The announcer introduced the first bull fighter and the crowd waited in suspense. The first bull fighter (loco) appeared in the ring RIDING THE BULL. He had no saddle, just a short rope to hang on for his life. Within a few seconds, the bull had ejected the rider and then tried to stomp and gore the rider as well as anything in its way. I've never seen people get out of a ring so quickly as the other men (locos) in the ring attempt to keep the rider from getting gored or trampled as well as themselves. The bull had other plans and managed to quickly empty the ring of all but the few horseback riders, whose job was to corral the bull out of the ring to ready the ring for the next victim (I mean rider). Occasionally, the promoters would release a half dozen bulls into the ring when things were slow or the toreadors started getting cocky. Those bulls could clear the ring in six seconds flat. I turned to the person sitting next to me and commented that they must get paid a lot of money to do this. Nope, no money was his answer. There must be a great prize I said next. No prize was the reply. Why would anyone risk their lives riding a 1400 pound angry bull I asked? He pointed to all the woman perched around the ring and explained to me that this is a right of passage to the best girls in town.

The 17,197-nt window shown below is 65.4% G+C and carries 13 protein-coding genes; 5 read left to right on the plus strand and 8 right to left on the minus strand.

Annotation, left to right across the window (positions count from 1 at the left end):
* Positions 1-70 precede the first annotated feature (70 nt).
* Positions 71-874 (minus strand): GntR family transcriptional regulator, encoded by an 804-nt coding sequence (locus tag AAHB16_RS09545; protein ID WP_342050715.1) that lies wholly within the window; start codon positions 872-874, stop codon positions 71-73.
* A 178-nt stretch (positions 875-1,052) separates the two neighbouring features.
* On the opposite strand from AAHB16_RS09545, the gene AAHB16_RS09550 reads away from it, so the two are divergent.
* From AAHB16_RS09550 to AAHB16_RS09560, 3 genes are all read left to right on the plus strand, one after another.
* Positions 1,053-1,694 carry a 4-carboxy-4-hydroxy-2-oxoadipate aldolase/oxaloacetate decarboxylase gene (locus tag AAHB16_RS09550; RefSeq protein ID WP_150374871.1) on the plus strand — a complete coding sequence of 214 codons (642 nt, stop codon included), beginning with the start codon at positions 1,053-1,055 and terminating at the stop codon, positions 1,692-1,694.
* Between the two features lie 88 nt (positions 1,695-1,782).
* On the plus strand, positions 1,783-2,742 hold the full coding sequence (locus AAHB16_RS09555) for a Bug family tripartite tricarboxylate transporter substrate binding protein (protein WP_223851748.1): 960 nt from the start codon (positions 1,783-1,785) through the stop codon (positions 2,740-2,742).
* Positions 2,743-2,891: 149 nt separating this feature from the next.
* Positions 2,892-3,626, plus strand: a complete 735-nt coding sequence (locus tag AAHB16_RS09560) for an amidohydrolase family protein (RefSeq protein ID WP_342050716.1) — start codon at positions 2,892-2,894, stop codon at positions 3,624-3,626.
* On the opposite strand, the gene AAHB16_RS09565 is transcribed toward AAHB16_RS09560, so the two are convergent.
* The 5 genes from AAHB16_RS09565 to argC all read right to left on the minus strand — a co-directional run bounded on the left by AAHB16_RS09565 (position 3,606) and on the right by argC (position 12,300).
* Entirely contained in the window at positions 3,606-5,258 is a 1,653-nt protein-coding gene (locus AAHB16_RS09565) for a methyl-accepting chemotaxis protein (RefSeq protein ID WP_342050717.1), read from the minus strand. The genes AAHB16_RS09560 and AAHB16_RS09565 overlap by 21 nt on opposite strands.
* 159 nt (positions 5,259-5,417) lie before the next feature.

A new law requires that all participants must be sober. One has to ask why a sober person would do such a thing! One bull came out of the gate and just wandered around. The toreador rider tried to incite the bull, but it just kept walking. He finally got off and made the walk of shame while the crowd cat called and whistled. That's the bull I want I thought.

We watched four or five more riders and got to see the Red Cross in action, who volunteer their services for the event. They had set up a triage unit for the not so fortunate riders and ring runners. We finally had to leave the ring after seeing the bull find another unfortunate play toy. As we walked around the festival outside the ring, we occasionally heard the crowd groan, indicating that the bull had won another round.

Don't miss this annual event if you have the chance but do try to avoid getting on the bull…

Even our little town of Ojochal has a bull ring and typically combines some bull ring antics, some riding demonstrations, a small carnival and great food.

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About the Author

Steve Linder is the managing Partner of Pacific Lots of Costa Rica, the largest and oldest expat development in Costa Rica. Steve is from Cambridge, MA and attended Northeastern University's International MBA program. He spends winter months living in Key West, FL and Costa Rica and summers in Massachusetts. Steve is an authority on Costa Rica and has traveled the country for nearly 20 years.

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First Published: Oct 09, 2010